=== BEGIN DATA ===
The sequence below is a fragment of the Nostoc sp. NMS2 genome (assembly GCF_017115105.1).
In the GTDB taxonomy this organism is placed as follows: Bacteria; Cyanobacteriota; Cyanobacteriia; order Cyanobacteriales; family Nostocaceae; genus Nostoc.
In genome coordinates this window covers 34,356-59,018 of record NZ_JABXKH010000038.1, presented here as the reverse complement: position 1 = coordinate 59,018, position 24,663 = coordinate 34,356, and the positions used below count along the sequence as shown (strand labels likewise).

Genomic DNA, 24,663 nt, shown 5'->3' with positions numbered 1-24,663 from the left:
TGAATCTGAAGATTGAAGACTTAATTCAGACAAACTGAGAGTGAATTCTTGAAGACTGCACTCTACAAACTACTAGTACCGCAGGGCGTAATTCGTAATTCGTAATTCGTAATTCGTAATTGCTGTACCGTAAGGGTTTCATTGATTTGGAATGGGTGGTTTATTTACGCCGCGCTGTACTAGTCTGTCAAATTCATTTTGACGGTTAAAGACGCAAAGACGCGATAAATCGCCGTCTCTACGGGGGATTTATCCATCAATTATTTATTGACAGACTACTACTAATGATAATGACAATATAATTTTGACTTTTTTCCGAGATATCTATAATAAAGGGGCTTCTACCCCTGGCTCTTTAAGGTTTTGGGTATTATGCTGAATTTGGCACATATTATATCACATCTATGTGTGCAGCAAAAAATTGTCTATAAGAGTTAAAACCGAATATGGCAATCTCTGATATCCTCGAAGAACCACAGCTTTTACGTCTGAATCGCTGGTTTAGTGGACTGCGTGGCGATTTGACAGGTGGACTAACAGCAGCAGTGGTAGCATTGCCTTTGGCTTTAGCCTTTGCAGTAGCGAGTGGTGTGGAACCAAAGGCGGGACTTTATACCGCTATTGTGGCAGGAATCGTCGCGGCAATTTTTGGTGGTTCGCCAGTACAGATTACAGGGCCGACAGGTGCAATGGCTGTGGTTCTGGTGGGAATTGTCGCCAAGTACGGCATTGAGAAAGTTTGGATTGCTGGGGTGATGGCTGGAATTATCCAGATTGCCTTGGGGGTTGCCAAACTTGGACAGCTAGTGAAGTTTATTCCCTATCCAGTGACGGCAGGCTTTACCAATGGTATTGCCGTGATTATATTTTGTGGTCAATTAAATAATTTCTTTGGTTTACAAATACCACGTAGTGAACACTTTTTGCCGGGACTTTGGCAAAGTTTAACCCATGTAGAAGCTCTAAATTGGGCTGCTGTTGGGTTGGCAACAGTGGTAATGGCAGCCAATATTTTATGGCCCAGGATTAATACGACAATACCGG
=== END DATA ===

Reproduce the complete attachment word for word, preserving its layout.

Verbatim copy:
The sequence below is a fragment of the Nostoc sp. NMS2 genome (assembly GCF_017115105.1).
In the GTDB taxonomy this organism is placed as follows: Bacteria; Cyanobacteriota; Cyanobacteriia; order Cyanobacteriales; family Nostocaceae; genus Nostoc.
In genome coordinates this window covers 34,356-59,018 of record NZ_JABXKH010000038.1, presented here as the reverse complement: position 1 = coordinate 59,018, position 24,663 = coordinate 34,356, and the positions used below count along the sequence as shown (strand labels likewise).

Genomic DNA, 24,663 nt, shown 5'->3' with positions numbered 1-24,663 from the left:
TGAATCTGAAGATTGAAGACTTAATTCAGACAAACTGAGAGTGAATTCTTGAAGACTGCACTCTACAAACTACTAGTACCGCAGGGCGTAATTCGTAATTCGTAATTCGTAATTCGTAATTGCTGTACCGTAAGGGTTTCATTGATTTGGAATGGGTGGTTTATTTACGCCGCGCTGTACTAGTCTGTCAAATTCATTTTGACGGTTAAAGACGCAAAGACGCGATAAATCGCCGTCTCTACGGGGGATTTATCCATCAATTATTTATTGACAGACTACTACTAATGATAATGACAATATAATTTTGACTTTTTTCCGAGATATCTATAATAAAGGGGCTTCTACCCCTGGCTCTTTAAGGTTTTGGGTATTATGCTGAATTTGGCACATATTATATCACATCTATGTGTGCAGCAAAAAATTGTCTATAAGAGTTAAAACCGAATATGGCAATCTCTGATATCCTCGAAGAACCACAGCTTTTACGTCTGAATCGCTGGTTTAGTGGACTGCGTGGCGATTTGACAGGTGGACTAACAGCAGCAGTGGTAGCATTGCCTTTGGCTTTAGCCTTTGCAGTAGCGAGTGGTGTGGAACCAAAGGCGGGACTTTATACCGCTATTGTGGCAGGAATCGTCGCGGCAATTTTTGGTGGTTCGCCAGTACAGATTACAGGGCCGACAGGTGCAATGGCTGTGGTTCTGGTGGGAATTGTCGCCAAGTACGGCATTGAGAAAGTTTGGATTGCTGGGGTGATGGCTGGAATTATCCAGATTGCCTTGGGGGTTGCCAAACTTGGACAGCTAGTGAAGTTTATTCCCTATCCAGTGACGGCAGGCTTTACCAATGGTATTGCCGTGATTATATTTTGTGGTCAATTAAATAATTTCTTTGGTTTACAAATACCACGTAGTGAACACTTTTTGCCGGGACTTTGGCAAAGTTTAACCCATGTAGAAGCTCTAAATTGGGCTGCTGTTGGGTTGGCAACAGTGGTAATGGCAGCCAATATTTTATGGCCCAGGATTAATACGACAATACCGG